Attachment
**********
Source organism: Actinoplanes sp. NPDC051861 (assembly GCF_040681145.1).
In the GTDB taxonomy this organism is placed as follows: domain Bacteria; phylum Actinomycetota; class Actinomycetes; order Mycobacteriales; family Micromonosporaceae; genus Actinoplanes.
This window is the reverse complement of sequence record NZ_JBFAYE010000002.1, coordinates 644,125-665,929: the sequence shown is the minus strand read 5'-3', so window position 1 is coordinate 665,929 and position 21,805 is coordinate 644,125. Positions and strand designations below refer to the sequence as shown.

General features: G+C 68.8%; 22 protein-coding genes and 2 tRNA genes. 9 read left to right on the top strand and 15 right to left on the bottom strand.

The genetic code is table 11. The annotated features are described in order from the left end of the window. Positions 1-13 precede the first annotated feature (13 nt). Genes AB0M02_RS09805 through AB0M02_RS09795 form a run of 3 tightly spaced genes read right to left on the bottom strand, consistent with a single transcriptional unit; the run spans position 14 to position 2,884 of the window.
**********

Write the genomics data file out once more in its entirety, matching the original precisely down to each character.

Source organism: Actinoplanes sp. NPDC051861 (assembly GCF_040681145.1).
In the GTDB taxonomy this organism is placed as follows: domain Bacteria; phylum Actinomycetota; class Actinomycetes; order Mycobacteriales; family Micromonosporaceae; genus Actinoplanes.
This window is the reverse complement of sequence record NZ_JBFAYE010000002.1, coordinates 644,125-665,929: the sequence shown is the minus strand read 5'-3', so window position 1 is coordinate 665,929 and position 21,805 is coordinate 644,125. Positions and strand designations below refer to the sequence as shown.

General features: G+C 68.8%; 22 protein-coding genes and 2 tRNA genes. 9 read left to right on the top strand and 15 right to left on the bottom strand.

The genetic code is table 11. The annotated features are described in order from the left end of the window. Positions 1-13 precede the first annotated feature (13 nt). Genes AB0M02_RS09805 through AB0M02_RS09795 form a run of 3 tightly spaced genes read right to left on the bottom strand, consistent with a single transcriptional unit; the run spans position 14 to position 2,884 of the window.